UK fintech Revolut, described as ‘the Amazon of banking’ has just touched down in Australia, already creating quite the stir in the banking industry.
Revolut is a neobank which offers a range of prepaid Visa cards and comes armed with social media influencers, budgeting features, and low-cost foreign exchange services, in hopes to win over the hearts of Aussie customers.
And it seems to be working, the company opened a beta version of its local app on Thursday 13th June and already had nearly 20,000 Aussies swamping its waiting list. And get this… they say it all happened by word of mouth!
Revolut’s app has fancy features that not only allow users to set spending limits, and budgets for things like food delivery, socialising and transport, but there’s also the option to send and request money from other Revolut customers whilst slipping in a sneaky GIF alongside the request.
Like a number of other fintechs such as Xinja and Up Bank looking to mix up the Australian banking system, Revolut doesn’t yet have a local banking license. ASIC granted the company a special exemption, different from ASIC’s normal practice of licensing. It means Revolut did not have to partner with a local financial institution to begin rolling out its basic products in Australia. However, the firm has had to hold all Australian clients’ money in trust through accounts by a local bank.
While Revolut does have a banking licence from the European Central Bank, the company calls itself an ‘electric money institution’, as it technically isn’t an Australian bank.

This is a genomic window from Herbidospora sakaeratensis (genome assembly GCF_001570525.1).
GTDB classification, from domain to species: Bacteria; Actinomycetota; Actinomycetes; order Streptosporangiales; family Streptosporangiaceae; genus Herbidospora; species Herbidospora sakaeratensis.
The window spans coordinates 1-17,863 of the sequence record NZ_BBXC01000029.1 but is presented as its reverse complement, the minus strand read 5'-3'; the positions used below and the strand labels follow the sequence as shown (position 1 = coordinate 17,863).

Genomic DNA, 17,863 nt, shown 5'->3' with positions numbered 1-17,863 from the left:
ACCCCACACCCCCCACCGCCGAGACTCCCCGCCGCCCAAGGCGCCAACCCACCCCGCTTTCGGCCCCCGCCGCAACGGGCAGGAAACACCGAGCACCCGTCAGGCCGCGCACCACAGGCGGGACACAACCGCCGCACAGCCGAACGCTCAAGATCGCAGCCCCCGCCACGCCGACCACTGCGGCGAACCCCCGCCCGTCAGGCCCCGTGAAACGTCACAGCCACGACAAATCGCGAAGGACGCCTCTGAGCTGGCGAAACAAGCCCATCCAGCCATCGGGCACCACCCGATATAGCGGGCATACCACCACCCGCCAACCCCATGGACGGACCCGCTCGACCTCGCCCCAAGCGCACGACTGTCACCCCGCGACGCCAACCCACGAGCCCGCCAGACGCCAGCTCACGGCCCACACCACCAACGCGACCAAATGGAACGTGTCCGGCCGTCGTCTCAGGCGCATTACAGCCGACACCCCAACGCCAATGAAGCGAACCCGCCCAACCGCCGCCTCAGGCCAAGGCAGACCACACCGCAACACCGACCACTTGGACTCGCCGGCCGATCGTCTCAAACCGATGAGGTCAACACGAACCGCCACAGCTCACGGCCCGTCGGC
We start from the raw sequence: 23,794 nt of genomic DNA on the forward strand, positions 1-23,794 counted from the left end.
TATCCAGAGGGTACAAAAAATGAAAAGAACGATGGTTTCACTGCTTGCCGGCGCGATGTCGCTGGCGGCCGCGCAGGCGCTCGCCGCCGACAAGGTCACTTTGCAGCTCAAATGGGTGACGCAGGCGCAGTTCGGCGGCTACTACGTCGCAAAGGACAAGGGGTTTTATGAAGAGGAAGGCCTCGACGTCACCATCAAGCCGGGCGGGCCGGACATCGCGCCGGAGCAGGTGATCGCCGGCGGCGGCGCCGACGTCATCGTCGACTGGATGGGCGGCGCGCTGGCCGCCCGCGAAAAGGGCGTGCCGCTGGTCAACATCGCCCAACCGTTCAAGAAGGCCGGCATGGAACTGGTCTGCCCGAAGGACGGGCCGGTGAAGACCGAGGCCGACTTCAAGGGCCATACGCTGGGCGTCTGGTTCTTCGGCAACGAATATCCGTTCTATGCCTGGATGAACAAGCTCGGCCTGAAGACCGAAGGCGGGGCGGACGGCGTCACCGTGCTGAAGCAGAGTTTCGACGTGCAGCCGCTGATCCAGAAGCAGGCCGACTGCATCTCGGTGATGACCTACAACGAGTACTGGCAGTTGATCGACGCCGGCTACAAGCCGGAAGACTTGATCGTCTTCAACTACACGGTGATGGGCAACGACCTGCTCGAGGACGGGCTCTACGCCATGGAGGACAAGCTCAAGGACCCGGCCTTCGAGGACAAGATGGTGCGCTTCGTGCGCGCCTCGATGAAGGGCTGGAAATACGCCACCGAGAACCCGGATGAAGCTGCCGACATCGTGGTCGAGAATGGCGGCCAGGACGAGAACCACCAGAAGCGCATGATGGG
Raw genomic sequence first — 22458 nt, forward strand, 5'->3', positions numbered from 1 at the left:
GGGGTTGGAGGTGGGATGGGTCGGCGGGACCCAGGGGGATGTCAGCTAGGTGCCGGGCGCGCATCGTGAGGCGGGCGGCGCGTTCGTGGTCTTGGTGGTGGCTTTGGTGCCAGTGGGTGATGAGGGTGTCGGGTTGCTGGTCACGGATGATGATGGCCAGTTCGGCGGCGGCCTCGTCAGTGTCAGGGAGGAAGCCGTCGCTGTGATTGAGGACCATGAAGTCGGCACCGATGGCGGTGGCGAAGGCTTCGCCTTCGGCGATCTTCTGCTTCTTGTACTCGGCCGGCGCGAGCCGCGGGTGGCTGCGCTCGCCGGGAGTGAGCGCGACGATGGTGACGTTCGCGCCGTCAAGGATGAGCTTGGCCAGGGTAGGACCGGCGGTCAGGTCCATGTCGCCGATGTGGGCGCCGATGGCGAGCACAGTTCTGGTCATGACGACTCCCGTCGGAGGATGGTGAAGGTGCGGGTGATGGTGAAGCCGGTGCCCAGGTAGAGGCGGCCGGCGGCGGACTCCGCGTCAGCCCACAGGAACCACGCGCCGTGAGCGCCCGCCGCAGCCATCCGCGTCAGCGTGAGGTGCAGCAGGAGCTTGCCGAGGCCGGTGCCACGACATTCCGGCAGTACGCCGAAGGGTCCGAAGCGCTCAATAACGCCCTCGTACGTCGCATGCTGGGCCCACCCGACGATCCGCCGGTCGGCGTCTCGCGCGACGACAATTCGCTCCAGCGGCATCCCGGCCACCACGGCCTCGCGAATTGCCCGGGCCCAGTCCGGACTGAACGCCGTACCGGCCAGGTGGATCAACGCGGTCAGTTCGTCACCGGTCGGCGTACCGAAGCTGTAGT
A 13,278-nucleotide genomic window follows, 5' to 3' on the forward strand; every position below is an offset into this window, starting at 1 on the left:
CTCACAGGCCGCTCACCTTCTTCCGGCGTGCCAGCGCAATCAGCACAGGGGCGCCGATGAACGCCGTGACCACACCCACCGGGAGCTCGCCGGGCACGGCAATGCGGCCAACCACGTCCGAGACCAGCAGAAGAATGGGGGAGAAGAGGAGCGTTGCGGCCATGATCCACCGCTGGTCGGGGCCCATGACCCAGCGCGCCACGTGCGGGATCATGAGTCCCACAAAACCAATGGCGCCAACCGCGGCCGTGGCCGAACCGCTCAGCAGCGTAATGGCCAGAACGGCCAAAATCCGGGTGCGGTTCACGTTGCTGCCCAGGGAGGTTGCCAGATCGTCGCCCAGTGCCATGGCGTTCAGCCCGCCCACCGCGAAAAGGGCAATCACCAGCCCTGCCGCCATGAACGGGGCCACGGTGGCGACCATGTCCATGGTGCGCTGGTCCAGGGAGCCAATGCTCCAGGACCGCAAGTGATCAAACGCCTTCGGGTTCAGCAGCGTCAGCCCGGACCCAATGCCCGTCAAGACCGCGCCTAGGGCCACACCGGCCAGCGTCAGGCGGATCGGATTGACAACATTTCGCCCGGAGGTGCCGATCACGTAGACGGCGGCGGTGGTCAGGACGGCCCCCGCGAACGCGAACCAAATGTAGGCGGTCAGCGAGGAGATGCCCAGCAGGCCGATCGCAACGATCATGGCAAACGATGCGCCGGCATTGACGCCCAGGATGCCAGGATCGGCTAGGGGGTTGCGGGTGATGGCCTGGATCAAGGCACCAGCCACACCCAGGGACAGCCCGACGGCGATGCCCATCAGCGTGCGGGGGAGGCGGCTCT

So far its app provides a transaction account linked to a debit card with no fees, allowing Aussies to hold up to 15 different currencies, including New Zealand and US dollars.
Aussies with a Revolut account can choose from three subscription-based pricing options, including $0 per month for a Standard account, $13.99 per month for a Premium account or $22.99 per month for a Metal account.
You may wonder whether neobanks like Revolut can really pose a threat to the big banks, but Mozo’s banking expert, Peter Marshall believes the big banks shouldn’t be quick to dismiss these challengers.
“Revolut already has an established European market and when you combine this with the all the flak major banks have copped since the Royal Banking Commission and with some not passing on the RBA rate cut, big banks should be sweating over innovative fintechs like this,” he said.
Founded in 2015, before reaching Australian shores and nestling its headquarters in Melbourne, Revolut had already attracted 5 million customers over 30 European markets, and raised $US336 million ($AUD486 million) from venture capital firms. The firm is currently valued at $US1.7 billion ($AUD2.4 billion).
It’s only a matter of time before we see the true impact of Revolut in Australia. Watch this space as we keep updated.